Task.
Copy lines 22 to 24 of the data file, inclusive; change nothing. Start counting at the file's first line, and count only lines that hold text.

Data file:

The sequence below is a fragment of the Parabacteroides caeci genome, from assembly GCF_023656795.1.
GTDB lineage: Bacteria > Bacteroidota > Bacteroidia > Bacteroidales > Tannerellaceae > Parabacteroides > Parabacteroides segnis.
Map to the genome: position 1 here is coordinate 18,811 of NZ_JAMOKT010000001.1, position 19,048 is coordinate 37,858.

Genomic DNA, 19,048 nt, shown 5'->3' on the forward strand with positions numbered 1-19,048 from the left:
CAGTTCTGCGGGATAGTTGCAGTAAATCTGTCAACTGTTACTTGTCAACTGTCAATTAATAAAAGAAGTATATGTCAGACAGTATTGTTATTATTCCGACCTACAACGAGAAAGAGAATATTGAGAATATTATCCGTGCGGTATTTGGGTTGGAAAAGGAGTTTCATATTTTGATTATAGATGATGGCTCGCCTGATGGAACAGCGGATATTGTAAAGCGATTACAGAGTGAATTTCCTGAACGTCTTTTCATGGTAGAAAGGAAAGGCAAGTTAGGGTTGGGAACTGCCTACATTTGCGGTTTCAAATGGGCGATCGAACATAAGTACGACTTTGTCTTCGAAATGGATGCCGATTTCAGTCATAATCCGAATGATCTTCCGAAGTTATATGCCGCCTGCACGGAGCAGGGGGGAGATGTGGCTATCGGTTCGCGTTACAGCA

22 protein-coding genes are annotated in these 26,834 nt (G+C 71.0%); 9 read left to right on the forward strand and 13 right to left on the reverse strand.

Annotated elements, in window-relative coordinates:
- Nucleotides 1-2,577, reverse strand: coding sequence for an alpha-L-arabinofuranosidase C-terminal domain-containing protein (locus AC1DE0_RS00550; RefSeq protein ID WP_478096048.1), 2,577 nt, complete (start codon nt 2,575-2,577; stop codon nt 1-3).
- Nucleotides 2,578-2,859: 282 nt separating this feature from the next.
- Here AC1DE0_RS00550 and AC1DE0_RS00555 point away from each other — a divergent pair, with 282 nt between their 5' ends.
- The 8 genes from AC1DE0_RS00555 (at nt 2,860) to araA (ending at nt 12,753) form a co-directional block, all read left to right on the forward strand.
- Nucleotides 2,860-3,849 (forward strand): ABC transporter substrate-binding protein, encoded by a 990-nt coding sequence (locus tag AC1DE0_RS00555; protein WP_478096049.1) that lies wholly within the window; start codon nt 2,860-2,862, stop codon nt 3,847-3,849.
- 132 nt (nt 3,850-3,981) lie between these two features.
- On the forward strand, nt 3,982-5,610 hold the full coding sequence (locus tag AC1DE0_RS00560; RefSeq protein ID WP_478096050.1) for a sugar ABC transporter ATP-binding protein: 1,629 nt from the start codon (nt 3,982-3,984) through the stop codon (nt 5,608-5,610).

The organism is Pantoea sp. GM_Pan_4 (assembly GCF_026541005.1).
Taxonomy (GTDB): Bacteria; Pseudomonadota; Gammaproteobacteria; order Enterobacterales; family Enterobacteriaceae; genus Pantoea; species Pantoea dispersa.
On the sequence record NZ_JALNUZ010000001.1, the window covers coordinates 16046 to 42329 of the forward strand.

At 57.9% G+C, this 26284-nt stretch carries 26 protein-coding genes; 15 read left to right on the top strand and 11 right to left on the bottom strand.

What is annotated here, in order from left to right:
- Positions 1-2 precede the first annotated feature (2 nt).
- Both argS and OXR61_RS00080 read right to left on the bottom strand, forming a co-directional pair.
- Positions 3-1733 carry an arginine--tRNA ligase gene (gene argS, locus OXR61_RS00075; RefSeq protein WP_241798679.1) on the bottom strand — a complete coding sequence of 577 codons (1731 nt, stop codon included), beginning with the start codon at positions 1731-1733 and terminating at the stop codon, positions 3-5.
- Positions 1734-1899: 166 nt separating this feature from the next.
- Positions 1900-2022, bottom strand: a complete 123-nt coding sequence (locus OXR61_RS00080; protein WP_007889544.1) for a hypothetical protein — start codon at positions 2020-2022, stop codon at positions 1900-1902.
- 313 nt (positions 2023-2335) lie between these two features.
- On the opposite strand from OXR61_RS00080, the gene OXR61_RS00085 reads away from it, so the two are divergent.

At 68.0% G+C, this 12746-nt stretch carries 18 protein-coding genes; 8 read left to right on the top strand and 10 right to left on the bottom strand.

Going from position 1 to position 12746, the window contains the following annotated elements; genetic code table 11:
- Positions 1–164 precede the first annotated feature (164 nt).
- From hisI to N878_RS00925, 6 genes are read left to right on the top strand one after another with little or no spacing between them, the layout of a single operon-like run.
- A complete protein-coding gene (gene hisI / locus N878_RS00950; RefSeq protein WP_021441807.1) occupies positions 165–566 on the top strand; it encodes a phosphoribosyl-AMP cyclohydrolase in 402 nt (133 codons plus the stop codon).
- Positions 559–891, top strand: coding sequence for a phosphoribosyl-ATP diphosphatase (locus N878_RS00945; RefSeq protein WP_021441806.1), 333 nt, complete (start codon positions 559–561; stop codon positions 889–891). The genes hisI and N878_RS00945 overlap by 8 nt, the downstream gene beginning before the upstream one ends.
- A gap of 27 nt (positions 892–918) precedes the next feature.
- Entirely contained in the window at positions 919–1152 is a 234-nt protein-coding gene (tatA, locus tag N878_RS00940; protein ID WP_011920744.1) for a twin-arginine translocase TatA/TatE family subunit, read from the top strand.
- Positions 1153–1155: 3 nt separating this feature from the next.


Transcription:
- Positions 3-1733 carry an arginine--tRNA ligase gene (gene argS, locus OXR61_RS00075; RefSeq protein WP_241798679.1) on the bottom strand — a complete coding sequence of 577 codons (1731 nt, stop codon included), beginning with the start codon at positions 1731-1733 and terminating at the stop codon, positions 3-5.
- Positions 1734-1899: 166 nt separating this feature from the next.
- Positions 1900-2022, bottom strand: a complete 123-nt coding sequence (locus OXR61_RS00080; protein WP_007889544.1) for a hypothetical protein — start codon at positions 2020-2022, stop codon at positions 1900-1902.